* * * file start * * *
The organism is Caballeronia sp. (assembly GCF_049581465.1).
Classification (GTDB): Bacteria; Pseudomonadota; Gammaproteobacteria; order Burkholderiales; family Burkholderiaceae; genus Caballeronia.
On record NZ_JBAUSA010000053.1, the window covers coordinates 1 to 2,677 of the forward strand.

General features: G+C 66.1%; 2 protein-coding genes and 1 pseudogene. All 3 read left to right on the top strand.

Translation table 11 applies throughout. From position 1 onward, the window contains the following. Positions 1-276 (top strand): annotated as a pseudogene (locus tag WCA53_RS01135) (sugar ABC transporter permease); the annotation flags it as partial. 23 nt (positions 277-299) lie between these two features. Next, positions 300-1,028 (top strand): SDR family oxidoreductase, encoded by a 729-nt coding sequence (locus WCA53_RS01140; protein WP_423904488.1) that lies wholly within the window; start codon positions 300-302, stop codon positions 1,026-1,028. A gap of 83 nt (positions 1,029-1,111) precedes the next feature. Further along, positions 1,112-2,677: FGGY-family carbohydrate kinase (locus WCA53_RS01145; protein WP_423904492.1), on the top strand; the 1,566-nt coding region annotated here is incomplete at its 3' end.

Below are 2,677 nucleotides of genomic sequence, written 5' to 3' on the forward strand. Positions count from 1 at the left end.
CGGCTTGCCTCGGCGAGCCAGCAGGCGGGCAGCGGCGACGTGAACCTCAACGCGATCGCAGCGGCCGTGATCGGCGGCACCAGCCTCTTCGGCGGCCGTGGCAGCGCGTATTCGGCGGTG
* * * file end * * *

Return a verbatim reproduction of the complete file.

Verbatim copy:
The organism is Caballeronia sp. (assembly GCF_049581465.1).
Classification (GTDB): Bacteria; Pseudomonadota; Gammaproteobacteria; order Burkholderiales; family Burkholderiaceae; genus Caballeronia.
On record NZ_JBAUSA010000053.1, the window covers coordinates 1 to 2,677 of the forward strand.

General features: G+C 66.1%; 2 protein-coding genes and 1 pseudogene. All 3 read left to right on the top strand.

Translation table 11 applies throughout. From position 1 onward, the window contains the following. Positions 1-276 (top strand): annotated as a pseudogene (locus tag WCA53_RS01135) (sugar ABC transporter permease); the annotation flags it as partial. 23 nt (positions 277-299) lie between these two features. Next, positions 300-1,028 (top strand): SDR family oxidoreductase, encoded by a 729-nt coding sequence (locus WCA53_RS01140; protein WP_423904488.1) that lies wholly within the window; start codon positions 300-302, stop codon positions 1,026-1,028. A gap of 83 nt (positions 1,029-1,111) precedes the next feature. Further along, positions 1,112-2,677: FGGY-family carbohydrate kinase (locus WCA53_RS01145; protein WP_423904492.1), on the top strand; the 1,566-nt coding region annotated here is incomplete at its 3' end.

Below are 2,677 nucleotides of genomic sequence, written 5' to 3' on the forward strand. Positions count from 1 at the left end.
CGGCTTGCCTCGGCGAGCCAGCAGGCGGGCAGCGGCGACGTGAACCTCAACGCGATCGCAGCGGCCGTGATCGGCGGCACCAGCCTCTTCGGCGGCCGTGGCAGCGCGTATTCGGCGGTG